In a case decided last week, Staub v. Proctor Hospital, a unanimous United States Supreme Court finally addressed the application of the “cat’s paw” theory of liability to employment discrimination claims, holding that an employer can be liable for an employment action motivated by a non-decision maker’s discriminatory animus.

02/22/2011 - OSHA 2010 and 2011: A Review of OSHA’s Expanded Enforcement Initiatives in 2010 and the Outlook for 2011
The business community has been placed on notice. OSHA has been actively pursuing its regulatory agenda, while also arming its arsenal to enforce compliance.

02/17/2011 - OSHA Administrative Penalty Information Bulletin
OSHA is implementing several changes to its administrative penalty calculation system.

02/03/2011 - Have You Checked The Records? OSHA Continues to Emphasize Recordkeeping Compliance in 2011
After launching a National Emphasis Program (“NEP”) on recordkeeping in 2009, OSHA has focused increasingly more on recordkeeping compliance when conducting workplace inspections.

01/31/2011 - FLSA Year in Review 2010: Death Star Workers Were Independent Contractors; Other Cases Also Side With Empire
FLSA year in review, a look ahead: Expect the DOL to continue its aggressive enforcement of the wage and hour laws which, of course, will likely lead to more litigation over alleged wage and hour violations.

01/14/2011 - Haynes and Boone: Continuing to Set Pro-Employer Precedent in Sexual Harassment Law
The Equal Employment Opportunity Commission received more than 12,000 charges in 2009 from employees claiming sexual harassment—a 6 percent increase from three years ago. Although harassment claims are on the rise, Haynes and Boone continues to secure significant sexual harassment victories for its clients, and employers overall.

10/15/2010 - Veterans’ Benefits Act of 2010 - Expanding Employee Protection Under USERRA
Before heading into the pre-election recess, the Senate passed the Veterans’ Benefits Act of 2010 on September 28, 2010. See H.R. 3219, 111th Cong. (2d Sess. 2010). The Act, which passed in the House over one year ago, is a compromise measure between the House and the Senate and encompasses several veterans’ benefits bills. Of notable importance to employers is the Act’s expansion of employee protection under the Uniformed Services Employment and Reemployment Rights Act (“USERRA”).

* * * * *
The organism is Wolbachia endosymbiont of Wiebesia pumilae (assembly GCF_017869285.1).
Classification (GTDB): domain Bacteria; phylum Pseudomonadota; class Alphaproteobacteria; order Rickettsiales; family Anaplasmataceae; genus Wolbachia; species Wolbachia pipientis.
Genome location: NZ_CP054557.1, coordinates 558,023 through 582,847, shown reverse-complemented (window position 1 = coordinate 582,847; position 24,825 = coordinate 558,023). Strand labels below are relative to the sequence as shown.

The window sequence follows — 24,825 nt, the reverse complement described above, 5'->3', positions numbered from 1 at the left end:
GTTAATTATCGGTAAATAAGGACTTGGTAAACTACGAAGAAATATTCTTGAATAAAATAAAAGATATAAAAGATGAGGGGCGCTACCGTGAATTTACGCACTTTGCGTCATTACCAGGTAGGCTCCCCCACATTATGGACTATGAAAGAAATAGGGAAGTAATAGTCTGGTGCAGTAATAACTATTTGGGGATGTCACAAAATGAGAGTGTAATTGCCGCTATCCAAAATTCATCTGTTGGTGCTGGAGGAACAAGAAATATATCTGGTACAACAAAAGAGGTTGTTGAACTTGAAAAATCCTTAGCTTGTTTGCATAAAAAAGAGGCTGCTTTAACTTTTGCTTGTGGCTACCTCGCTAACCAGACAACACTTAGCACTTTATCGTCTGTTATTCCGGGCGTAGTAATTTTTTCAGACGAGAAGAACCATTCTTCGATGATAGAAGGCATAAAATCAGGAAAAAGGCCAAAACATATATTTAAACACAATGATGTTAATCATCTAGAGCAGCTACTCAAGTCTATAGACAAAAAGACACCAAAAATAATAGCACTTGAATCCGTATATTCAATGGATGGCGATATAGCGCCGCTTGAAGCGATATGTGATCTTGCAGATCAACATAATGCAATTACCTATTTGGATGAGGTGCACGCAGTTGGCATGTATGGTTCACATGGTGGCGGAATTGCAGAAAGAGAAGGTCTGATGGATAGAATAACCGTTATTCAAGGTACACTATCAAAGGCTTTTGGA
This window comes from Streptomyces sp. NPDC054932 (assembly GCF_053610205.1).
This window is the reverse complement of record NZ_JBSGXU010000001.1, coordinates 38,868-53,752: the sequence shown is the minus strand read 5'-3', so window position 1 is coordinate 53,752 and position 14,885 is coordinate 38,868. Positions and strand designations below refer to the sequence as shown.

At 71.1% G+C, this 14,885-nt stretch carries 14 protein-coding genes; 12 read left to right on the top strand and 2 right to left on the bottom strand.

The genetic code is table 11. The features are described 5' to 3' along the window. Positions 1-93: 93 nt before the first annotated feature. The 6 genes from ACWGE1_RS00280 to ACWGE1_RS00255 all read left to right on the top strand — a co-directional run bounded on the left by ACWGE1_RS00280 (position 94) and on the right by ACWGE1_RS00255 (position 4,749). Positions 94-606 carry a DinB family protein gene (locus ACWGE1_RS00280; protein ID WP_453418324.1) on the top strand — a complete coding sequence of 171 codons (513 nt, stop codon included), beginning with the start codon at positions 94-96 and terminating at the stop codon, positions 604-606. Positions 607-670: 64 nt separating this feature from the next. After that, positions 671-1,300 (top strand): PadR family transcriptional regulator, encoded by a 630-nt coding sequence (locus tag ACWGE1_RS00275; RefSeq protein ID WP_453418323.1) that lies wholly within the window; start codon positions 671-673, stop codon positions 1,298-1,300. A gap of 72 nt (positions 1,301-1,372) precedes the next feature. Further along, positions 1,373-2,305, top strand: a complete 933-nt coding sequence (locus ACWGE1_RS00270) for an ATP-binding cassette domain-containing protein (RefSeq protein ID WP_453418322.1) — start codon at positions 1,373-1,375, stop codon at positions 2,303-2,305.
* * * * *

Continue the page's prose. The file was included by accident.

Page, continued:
08/03/2010 - Overview of Proposed Changes to the OSHA Act Under the Miner Safety and Health Act of 2010
Haynes and Boone has prepared an overview of provisions under the Miner Safety and Health Act of 2010 pending in the House, which would amend the OSHA Act.

08/03/2010 - OSHA is “Back in the Enforcement Business.” Are You Prepared?
In 2010, current OSHA enforcement statistics confirm this promise and reveal unprecedented levels of enforcement. The agency is also paving the way to bolster its capabilities through new proposed regulations.

07/29/2010 - Litigating Arbitration Agreements: Recent United States Supreme Court Decisions Provide Guidance to Employers Looking to Avoid Court
Despite entering into arbitration agreements with their employees, employers all too often find themselves in court adverse to the very employees who have signed an arbitration agreement. The U.S. Supreme Court recently issued three arbitration decisions that have important implications for employers seeking to avoid the inside of a courtroom.

06/30/2010 - U.S. Supreme Court Upholds Employer Searches and Underscores Importance of Electronic Communications Policies
The United States Supreme Court issued a unanimous decision that provides guidance on steps employers can take to reduce an employee’s privacy expectations and emphasizes the importance of having a clear, well-defined privacy policy.

05/10/2010 - Plan, Prevent, Protect or Pay? What Employers Should Expect From OSHA Under Its New Enforcement Strategies and Semiannual Regulatory Agenda
Rolling out OSHA’s semiannual regulatory agenda on April 26, 2010, Secretary of Labor Hilda Solis unveiled several action items being marketed as the “Plan, Prevent, and Protect” enforcement strategy.

04/22/2010 - Employers Beware: How the Recent Health Care Reform Legislation Affects Employers
On March 21, 2010, the House of Representatives passed the Patient Protection and Affordable Care Act (“PPACA”), which President Obama signed into law on March 23, 2010. The health care reform law will make far-reaching changes to the United States health care system over the next several years. 

10/09/2009 - Recent Case Dismissal Challenges "Geographic Presumption"
A recent decision from the Occupational Safety and Health Review Commission provides employers who must log workplace injuries and report workplace fatalities some latitude as to when an injury or fatality is “work-related.” 

08/12/2009 - FMLA and Equitable Estoppel
Since its passage in 1993, employers have diligently attempted to incorporate the Family and Medical Leave Act's regulatory scheme into the workplace compliance regimen, only to be tripped up on some final and technical requirement that lands them in the courthouse.
Reprinted by permission from Law360.

06/19/2009 - U.S. Supreme Court Increases Employee Burden of Proof in Age Bias Cases
In Gross v. FBL Financial Services, Inc., decided on June 18, 2009, a deeply divided U.S. Supreme Court imposed a heightened proof burden on employees to establish age discrimination against their employers. In a 5-4 decision, the Court concluded that the literal text of the Age Discrimination in Employment Act (“ADEA”) does not allow a worker to prove discrimination by demonstrating that age was one “motivating factor” for the employer's adverse employment action.